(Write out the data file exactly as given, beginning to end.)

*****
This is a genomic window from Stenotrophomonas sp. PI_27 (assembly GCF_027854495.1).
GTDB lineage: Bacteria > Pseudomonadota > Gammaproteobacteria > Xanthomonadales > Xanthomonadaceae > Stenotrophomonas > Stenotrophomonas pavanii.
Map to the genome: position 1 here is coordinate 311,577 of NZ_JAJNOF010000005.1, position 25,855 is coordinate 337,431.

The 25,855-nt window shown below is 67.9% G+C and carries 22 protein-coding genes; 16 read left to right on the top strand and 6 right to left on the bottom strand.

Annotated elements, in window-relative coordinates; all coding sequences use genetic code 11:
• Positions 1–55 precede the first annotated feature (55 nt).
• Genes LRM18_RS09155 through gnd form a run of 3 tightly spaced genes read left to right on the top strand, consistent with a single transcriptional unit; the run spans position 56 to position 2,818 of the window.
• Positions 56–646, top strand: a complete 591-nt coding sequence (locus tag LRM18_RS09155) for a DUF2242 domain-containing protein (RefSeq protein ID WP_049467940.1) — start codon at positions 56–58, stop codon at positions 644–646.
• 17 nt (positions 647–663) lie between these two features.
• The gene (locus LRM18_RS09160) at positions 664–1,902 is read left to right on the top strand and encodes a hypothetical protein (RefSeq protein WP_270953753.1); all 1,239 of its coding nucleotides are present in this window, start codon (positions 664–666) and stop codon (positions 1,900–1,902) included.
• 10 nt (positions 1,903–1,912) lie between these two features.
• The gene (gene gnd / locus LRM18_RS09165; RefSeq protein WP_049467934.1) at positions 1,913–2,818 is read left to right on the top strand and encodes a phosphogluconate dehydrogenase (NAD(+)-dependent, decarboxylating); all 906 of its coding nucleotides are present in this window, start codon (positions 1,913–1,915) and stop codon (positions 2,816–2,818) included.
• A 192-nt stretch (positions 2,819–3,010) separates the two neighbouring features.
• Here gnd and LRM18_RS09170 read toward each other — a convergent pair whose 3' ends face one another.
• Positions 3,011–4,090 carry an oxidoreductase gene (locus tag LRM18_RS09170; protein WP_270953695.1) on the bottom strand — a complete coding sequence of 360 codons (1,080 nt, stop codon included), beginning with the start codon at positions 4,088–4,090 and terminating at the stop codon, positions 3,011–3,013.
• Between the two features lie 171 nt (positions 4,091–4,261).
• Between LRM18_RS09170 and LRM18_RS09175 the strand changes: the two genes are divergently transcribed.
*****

This is a genomic window from Stenotrophomonas sp. PI_27 (assembly GCF_027854495.1).
GTDB lineage: Bacteria > Pseudomonadota > Gammaproteobacteria > Xanthomonadales > Xanthomonadaceae > Stenotrophomonas > Stenotrophomonas pavanii.
Map to the genome: position 1 here is coordinate 311,577 of NZ_JAJNOF010000005.1, position 25,855 is coordinate 337,431.

The 25,855-nt window shown below is 67.9% G+C and carries 22 protein-coding genes; 16 read left to right on the top strand and 6 right to left on the bottom strand.

Annotated elements, in window-relative coordinates; all coding sequences use genetic code 11:
• Positions 1–55 precede the first annotated feature (55 nt).
• Genes LRM18_RS09155 through gnd form a run of 3 tightly spaced genes read left to right on the top strand, consistent with a single transcriptional unit; the run spans position 56 to position 2,818 of the window.
• Positions 56–646, top strand: a complete 591-nt coding sequence (locus tag LRM18_RS09155) for a DUF2242 domain-containing protein (RefSeq protein ID WP_049467940.1) — start codon at positions 56–58, stop codon at positions 644–646.
• 17 nt (positions 647–663) lie between these two features.
• The gene (locus LRM18_RS09160) at positions 664–1,902 is read left to right on the top strand and encodes a hypothetical protein (RefSeq protein WP_270953753.1); all 1,239 of its coding nucleotides are present in this window, start codon (positions 664–666) and stop codon (positions 1,900–1,902) included.
• 10 nt (positions 1,903–1,912) lie between these two features.
• The gene (gene gnd / locus LRM18_RS09165; RefSeq protein WP_049467934.1) at positions 1,913–2,818 is read left to right on the top strand and encodes a phosphogluconate dehydrogenase (NAD(+)-dependent, decarboxylating); all 906 of its coding nucleotides are present in this window, start codon (positions 1,913–1,915) and stop codon (positions 2,816–2,818) included.
• A 192-nt stretch (positions 2,819–3,010) separates the two neighbouring features.
• Here gnd and LRM18_RS09170 read toward each other — a convergent pair whose 3' ends face one another.
• Positions 3,011–4,090 carry an oxidoreductase gene (locus tag LRM18_RS09170; protein WP_270953695.1) on the bottom strand — a complete coding sequence of 360 codons (1,080 nt, stop codon included), beginning with the start codon at positions 4,088–4,090 and terminating at the stop codon, positions 3,011–3,013.
• Between the two features lie 171 nt (positions 4,091–4,261).
• Between LRM18_RS09170 and LRM18_RS09175 the strand changes: the two genes are divergently transcribed.